“We had very good relations with the previous government and we hosted a mission … in November of 2016, a mission that was led by then-minister of finance [Michael] de Jong; there were representatives of different business sectors in British Columbia…. [It] is our intention to work very closely with the current government as well.”
The change in the federal government in 2015 also hasn’t affected Canada-Israel cooperation. On May 28, in Montreal, François-Phillippe Champagne, minister of international trade, and Eli Cohen, Israel’s minister of the economy and industry, announced the signing of the modernized Canada-Israel Free Trade Agreement.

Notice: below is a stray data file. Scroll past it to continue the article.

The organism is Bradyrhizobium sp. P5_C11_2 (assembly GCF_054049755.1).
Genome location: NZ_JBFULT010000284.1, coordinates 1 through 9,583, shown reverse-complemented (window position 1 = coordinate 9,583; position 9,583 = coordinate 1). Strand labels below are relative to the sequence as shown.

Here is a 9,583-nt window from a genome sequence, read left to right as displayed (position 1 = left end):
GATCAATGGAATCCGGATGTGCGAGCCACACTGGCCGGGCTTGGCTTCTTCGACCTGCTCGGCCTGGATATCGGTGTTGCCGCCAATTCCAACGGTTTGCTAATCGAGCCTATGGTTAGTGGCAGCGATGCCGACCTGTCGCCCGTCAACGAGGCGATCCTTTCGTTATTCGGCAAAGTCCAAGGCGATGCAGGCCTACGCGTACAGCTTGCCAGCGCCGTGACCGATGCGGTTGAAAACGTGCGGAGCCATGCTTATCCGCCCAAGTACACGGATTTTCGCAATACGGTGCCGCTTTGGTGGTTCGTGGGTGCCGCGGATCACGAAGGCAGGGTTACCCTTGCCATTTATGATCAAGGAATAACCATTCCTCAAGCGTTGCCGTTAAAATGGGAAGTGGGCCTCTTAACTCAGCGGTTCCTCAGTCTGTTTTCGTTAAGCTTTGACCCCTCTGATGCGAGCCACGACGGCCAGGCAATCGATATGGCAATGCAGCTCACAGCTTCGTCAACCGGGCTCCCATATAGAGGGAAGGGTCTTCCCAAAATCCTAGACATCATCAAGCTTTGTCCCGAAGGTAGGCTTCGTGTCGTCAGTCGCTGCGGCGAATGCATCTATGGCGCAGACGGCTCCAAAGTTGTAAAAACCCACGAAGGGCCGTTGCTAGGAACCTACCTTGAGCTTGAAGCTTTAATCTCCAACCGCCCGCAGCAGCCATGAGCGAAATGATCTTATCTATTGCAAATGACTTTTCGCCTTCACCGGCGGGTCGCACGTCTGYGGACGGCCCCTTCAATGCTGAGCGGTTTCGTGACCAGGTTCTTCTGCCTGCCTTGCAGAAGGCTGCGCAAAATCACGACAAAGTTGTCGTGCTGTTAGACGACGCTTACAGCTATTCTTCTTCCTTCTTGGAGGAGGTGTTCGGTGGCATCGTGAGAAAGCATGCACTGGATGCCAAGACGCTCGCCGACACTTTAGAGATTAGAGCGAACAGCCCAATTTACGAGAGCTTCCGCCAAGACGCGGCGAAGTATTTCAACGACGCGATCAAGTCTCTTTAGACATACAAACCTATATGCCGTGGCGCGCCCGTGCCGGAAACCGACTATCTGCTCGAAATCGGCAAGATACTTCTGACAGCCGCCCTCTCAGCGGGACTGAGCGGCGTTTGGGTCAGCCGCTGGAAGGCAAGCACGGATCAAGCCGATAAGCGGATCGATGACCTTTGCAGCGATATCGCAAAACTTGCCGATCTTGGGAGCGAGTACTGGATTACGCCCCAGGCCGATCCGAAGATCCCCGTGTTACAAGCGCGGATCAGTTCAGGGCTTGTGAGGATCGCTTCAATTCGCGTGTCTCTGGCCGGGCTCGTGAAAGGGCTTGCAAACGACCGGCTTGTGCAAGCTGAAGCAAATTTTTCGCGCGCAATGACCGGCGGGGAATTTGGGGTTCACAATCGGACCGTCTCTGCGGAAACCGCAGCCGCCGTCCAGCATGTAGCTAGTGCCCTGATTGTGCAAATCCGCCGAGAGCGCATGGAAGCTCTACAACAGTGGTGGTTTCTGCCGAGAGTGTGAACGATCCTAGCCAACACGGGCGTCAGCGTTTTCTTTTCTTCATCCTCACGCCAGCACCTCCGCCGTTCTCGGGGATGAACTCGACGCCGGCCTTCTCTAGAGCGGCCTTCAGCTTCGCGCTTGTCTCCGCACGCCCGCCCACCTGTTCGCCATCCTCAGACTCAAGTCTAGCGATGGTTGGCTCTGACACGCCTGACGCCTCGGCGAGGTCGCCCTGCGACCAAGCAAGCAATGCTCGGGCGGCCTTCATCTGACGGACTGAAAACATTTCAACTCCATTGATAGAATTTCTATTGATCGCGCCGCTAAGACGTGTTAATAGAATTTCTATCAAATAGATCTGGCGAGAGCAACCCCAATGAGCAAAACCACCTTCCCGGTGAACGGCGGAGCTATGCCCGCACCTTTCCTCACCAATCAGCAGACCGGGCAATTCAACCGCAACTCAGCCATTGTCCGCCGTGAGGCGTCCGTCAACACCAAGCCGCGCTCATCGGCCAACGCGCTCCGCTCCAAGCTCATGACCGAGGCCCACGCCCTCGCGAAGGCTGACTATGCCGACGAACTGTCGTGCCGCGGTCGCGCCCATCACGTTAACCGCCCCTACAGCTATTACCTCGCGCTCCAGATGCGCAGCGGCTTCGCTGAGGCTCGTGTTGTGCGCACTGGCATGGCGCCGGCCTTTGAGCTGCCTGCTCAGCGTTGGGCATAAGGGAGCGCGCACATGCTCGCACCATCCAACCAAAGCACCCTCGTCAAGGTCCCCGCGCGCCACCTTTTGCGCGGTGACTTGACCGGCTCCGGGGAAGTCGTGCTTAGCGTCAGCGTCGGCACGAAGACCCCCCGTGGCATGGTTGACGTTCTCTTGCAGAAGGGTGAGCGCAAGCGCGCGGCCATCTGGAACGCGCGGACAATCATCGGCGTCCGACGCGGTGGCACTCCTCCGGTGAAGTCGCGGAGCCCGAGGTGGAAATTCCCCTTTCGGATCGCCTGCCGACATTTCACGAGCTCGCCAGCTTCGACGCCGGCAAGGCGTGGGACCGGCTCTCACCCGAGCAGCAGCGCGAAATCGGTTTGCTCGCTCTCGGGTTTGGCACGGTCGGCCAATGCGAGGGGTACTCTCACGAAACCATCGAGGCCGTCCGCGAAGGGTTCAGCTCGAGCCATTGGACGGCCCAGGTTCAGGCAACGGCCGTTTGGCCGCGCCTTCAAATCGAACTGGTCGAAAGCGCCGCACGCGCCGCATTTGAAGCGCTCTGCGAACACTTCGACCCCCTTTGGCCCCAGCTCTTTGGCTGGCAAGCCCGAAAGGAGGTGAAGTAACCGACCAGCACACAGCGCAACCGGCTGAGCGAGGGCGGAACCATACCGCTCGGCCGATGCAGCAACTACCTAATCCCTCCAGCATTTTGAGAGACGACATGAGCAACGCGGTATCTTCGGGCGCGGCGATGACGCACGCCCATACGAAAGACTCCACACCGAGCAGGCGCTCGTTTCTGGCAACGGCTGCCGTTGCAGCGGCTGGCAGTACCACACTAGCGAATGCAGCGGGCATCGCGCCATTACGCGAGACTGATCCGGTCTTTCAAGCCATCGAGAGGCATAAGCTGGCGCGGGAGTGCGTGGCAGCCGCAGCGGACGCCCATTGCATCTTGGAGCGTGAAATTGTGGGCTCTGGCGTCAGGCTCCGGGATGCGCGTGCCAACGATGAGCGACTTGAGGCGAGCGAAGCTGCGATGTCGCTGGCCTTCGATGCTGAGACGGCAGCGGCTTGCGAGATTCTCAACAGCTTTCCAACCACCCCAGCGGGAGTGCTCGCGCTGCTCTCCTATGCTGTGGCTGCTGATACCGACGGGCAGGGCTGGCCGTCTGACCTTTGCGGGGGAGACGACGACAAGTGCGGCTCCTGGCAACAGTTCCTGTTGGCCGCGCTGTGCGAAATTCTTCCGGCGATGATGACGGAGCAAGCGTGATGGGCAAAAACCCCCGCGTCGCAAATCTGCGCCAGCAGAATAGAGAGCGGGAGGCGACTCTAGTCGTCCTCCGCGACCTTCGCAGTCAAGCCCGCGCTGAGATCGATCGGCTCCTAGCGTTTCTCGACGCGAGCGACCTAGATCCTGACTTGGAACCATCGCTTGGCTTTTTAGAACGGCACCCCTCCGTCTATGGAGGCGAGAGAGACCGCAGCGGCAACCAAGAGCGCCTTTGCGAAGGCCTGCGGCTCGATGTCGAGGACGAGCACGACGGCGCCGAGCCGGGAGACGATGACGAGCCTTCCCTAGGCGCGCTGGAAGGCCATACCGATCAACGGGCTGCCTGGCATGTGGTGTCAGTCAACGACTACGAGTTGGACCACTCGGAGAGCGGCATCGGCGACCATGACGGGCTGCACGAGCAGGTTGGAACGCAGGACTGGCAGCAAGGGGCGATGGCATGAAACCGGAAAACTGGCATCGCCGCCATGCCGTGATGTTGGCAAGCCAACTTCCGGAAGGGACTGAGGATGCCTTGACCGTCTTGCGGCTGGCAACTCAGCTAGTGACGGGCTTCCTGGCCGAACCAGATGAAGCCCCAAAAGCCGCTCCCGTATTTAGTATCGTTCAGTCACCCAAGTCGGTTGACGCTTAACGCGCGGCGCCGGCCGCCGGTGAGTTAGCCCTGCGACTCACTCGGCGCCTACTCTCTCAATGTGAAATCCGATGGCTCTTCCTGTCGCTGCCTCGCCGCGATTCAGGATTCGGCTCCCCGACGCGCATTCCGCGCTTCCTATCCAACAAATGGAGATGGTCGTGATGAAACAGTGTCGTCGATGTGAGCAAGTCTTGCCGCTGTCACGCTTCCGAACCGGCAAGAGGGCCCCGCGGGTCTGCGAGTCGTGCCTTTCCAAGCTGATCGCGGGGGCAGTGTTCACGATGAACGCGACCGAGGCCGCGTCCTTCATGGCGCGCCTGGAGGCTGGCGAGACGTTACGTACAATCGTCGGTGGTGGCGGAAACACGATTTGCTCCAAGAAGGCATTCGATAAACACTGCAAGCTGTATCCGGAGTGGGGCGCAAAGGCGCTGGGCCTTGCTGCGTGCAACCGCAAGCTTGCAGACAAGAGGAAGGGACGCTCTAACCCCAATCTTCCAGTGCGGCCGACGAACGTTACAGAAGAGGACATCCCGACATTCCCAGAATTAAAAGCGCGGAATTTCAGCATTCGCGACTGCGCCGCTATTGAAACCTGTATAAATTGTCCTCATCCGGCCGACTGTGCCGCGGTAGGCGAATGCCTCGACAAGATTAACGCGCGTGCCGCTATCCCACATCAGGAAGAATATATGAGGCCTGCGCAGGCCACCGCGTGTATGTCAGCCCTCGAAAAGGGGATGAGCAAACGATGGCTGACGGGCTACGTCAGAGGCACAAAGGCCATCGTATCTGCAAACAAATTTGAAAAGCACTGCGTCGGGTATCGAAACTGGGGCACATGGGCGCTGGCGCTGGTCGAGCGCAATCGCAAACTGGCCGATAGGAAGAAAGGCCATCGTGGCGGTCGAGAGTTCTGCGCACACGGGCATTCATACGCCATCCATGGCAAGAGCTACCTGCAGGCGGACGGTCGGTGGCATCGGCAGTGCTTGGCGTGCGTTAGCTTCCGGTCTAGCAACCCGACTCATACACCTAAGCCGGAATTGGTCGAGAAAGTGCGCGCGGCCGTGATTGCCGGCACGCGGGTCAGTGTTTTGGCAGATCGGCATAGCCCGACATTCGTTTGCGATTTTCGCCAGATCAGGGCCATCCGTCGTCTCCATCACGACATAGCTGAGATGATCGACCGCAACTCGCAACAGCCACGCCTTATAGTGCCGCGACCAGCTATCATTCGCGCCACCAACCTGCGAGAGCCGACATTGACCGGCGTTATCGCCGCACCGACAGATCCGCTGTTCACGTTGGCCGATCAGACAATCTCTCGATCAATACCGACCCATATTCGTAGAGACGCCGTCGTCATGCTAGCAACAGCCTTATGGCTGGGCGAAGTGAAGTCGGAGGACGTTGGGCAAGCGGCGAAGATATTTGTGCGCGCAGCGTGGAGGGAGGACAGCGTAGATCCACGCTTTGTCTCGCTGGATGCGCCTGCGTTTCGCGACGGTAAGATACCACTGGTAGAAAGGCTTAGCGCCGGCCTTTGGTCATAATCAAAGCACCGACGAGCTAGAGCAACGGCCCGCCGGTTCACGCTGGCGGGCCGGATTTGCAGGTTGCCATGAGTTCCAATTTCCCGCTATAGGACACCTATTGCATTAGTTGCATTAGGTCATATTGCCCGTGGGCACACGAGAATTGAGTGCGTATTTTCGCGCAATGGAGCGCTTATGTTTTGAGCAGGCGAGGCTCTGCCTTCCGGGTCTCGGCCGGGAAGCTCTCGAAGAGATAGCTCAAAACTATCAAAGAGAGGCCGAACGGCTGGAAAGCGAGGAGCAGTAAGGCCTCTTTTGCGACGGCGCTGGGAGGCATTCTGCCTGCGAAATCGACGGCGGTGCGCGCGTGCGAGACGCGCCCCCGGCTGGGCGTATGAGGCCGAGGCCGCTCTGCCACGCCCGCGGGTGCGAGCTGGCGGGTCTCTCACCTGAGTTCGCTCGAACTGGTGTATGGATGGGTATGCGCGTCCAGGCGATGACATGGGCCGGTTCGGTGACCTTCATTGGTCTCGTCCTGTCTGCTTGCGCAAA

Cohen spent two days in Canada, said Baram, adding, “I hope that Minister Champagne will soon reciprocate and visit Israel as well.
“I believe this is very important to have visits on such a high level … because I believe that governments can contribute greatly to bringing countries together. But we have to remember that, at a certain point, governments have to take a step back and leave it up to the business sector and the private sector to build bridges and to bring the countries together, but, as governments on both sides, Israel and Canada, we do as much as we can in order to strengthen and broaden our bilateral relations.”
Baram also sees the possibility of building a groundwork for peace in Israel through business and trade.